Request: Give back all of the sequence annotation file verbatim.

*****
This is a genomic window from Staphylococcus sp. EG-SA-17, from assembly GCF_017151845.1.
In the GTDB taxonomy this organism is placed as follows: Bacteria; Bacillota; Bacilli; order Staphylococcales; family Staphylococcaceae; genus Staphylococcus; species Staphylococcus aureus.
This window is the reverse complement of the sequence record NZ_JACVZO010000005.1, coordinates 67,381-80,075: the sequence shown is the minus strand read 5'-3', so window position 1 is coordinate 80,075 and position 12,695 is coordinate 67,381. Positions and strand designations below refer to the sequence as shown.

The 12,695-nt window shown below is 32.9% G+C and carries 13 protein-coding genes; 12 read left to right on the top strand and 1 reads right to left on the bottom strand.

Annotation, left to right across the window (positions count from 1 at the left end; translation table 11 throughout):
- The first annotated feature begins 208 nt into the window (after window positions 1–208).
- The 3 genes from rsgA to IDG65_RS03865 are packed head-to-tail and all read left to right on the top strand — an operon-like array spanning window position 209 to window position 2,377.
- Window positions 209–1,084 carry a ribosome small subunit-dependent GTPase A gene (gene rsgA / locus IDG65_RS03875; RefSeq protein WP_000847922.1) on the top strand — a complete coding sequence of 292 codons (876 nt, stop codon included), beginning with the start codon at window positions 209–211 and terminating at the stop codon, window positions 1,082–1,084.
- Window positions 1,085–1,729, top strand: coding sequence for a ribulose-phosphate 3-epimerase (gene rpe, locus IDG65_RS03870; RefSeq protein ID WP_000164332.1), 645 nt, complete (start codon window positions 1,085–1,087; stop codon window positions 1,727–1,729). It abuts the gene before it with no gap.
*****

This is a genomic window from Staphylococcus sp. EG-SA-17, from assembly GCF_017151845.1.
In the GTDB taxonomy this organism is placed as follows: Bacteria; Bacillota; Bacilli; order Staphylococcales; family Staphylococcaceae; genus Staphylococcus; species Staphylococcus aureus.
This window is the reverse complement of the sequence record NZ_JACVZO010000005.1, coordinates 67,381-80,075: the sequence shown is the minus strand read 5'-3', so window position 1 is coordinate 80,075 and position 12,695 is coordinate 67,381. Positions and strand designations below refer to the sequence as shown.

The 12,695-nt window shown below is 32.9% G+C and carries 13 protein-coding genes; 12 read left to right on the top strand and 1 reads right to left on the bottom strand.

Annotation, left to right across the window (positions count from 1 at the left end; translation table 11 throughout):
- The first annotated feature begins 208 nt into the window (after window positions 1–208).
- The 3 genes from rsgA to IDG65_RS03865 are packed head-to-tail and all read left to right on the top strand — an operon-like array spanning window position 209 to window position 2,377.
- Window positions 209–1,084 carry a ribosome small subunit-dependent GTPase A gene (gene rsgA / locus IDG65_RS03875; RefSeq protein WP_000847922.1) on the top strand — a complete coding sequence of 292 codons (876 nt, stop codon included), beginning with the start codon at window positions 209–211 and terminating at the stop codon, window positions 1,082–1,084.
- Window positions 1,085–1,729, top strand: coding sequence for a ribulose-phosphate 3-epimerase (gene rpe, locus IDG65_RS03870; RefSeq protein ID WP_000164332.1), 645 nt, complete (start codon window positions 1,085–1,087; stop codon window positions 1,727–1,729). It abuts the gene before it with no gap.